Learn about the different types of prescription pain medication and which type is the most addictive.

Pain medications are used for many different types of pain, from minor toothaches to recovering from major surgeries. Pain medications allow people experiencing pain to be more comfortable and avoid or reduce the unpleasant sensations of pain. There are many types of prescription pain medications, but they can roughly be divided into three different groups. These include non-steroidal anti-inflammatory drugs (NSAIDs), opioids and medications that are not intended to treat the pain itself but treat the cause of pain. Much teen prescription drug abuse involves prescription pain medications.

Opioids are the Most Addictive Painkillers

Opioids are very addictive prescription painkillers. NSAIDs are not addictive and medications that treat causes of pain, instead of pain explicitly, may or may not be addictive, but will not normally be as addictive as opioids. Some prescription opioids that are addictive include:

  • Fentanyl
  • Morphine
  • Dilaudid
  • Percocet
  • Oxycodone
  • Codeine
  • Hydrocodone
  • Tramadol

Heroin is also an opioid but is not used as a prescription pain medication due to how addictive it can be and the health problems that it can cause. People often wonder what prescription opioid is the most addictive. There is, unfortunately, not a lot of evidence for which opioids are more addictive, and they all work much the same way. Some are stronger than others, but this changes the dose that is used, not how addictive it is.

Why Are Opioids So Addictive?

Opioids change receptors in the brain that affect pain and stimulate the release of chemicals called endorphins into the brain. These chemicals create a pleasurable, euphoric sensation called a high. Opioids also change the chemistry in the body when they are used over a prolonged period, making it so that the body is unable to function normally without them. This shift is called dependence. The high and dependence that opioids create lead to cravings and can create an addiction to opioids.

Avoiding the Risk of Teen Opioid Use and Addiction

Teen opioid use is on the rise, with 3.6% of adolescents between the ages 12 and 17 reporting using an opioid within the last year. Teen prescription drug abuse is a major public health issue, and opioids are the most commonly abused prescription drug used by teens who struggle with substance use disorders.

Helping teens avoid becoming addicted to opioids involves having an awareness of what is happening in their lives and removing possible sources of prescription opioids. Maintain clear communication with your teen and establish that you want to help and support them in a non-judgmental way. Try to establish mutual trust and communication with them about their lives so that they will feel comfortable discussing struggles they may encounter later.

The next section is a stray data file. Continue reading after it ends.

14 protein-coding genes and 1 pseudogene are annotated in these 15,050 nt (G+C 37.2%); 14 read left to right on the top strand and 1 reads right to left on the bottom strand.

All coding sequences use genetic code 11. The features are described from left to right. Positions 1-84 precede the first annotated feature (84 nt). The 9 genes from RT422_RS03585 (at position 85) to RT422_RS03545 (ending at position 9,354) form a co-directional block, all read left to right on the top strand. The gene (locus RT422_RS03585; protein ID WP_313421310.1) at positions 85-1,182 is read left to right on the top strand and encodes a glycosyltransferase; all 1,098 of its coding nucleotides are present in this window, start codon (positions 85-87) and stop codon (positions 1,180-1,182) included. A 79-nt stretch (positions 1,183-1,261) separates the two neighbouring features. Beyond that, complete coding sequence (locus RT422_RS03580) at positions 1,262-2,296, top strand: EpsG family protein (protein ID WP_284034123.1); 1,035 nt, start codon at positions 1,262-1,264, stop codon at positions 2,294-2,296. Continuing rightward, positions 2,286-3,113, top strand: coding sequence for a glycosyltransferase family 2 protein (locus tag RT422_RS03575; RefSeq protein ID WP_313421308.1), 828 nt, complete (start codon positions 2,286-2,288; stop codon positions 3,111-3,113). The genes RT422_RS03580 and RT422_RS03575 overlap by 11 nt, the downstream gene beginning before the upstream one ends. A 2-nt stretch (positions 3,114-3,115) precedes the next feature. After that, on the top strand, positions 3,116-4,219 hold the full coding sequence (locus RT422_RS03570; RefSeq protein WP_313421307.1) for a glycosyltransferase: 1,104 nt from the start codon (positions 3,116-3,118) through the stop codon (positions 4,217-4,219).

Ensure that there are no opioids in the house except for ones that are being actively used for a medical purpose. If you have any old opioids, discard them appropriately and any opioids that are currently being used should safely put away. If your teen has been prescribed opioids, you should monitor how long they use the opioid medication and how much they take. If they are on more than a one week course, you should discuss with their doctor alternative ways to treat their pain.

Thomas Christiansen
Editor – Thomas Christiansen
With over a decade of content experience, Tom produces and edits research articles, news and blog posts produced for Advanced Recovery Systems. Read more
Benjamin Caleb Williams
Medically Reviewed By – Benjamin Caleb Williams, RN
Benjamin Caleb Williams is a board-certified Emergency Nurse with several years of clinical experience, including supervisory roles within the ICU and ER settings. Read more

Volkox, Nora D. “Teen Prescription Drug Abuse.” Tennessee Medicine: Journal of the Tennessee Medical Association, April, 2009. Accessed September 8, 2019.

National Institute on Drug Abuse. “Prescription Opioids.” June, 2019. Accessed September 8, 2019.

U.S. National Library of Medicine. “Opioid Addiction.” September 3, 2019. Accessed September 8, 2019.

Office of Adolescent Health. “Opioids and Adolescents.” May 13, 2019. Accessed September 8, 2019.

U.S. Food and Drug Administration. “Disposal of Unused Medicines: What You Should Know.” February 1, 2019. Accessed September 8, 2019.

Medical Disclaimer

The Recovery Village aims to improve the quality of life for people struggling with substance use or mental health disorder with fact-based content about the nature of behavioral health conditions, treatment options and their related outcomes. We publish material that is researched, cited, edited and reviewed by licensed medical professionals. The information we provide is not intended to be a substitute for professional medical advice, diagnosis or treatment. It should not be used in place of the advice of your physician or other qualified healthcare providers.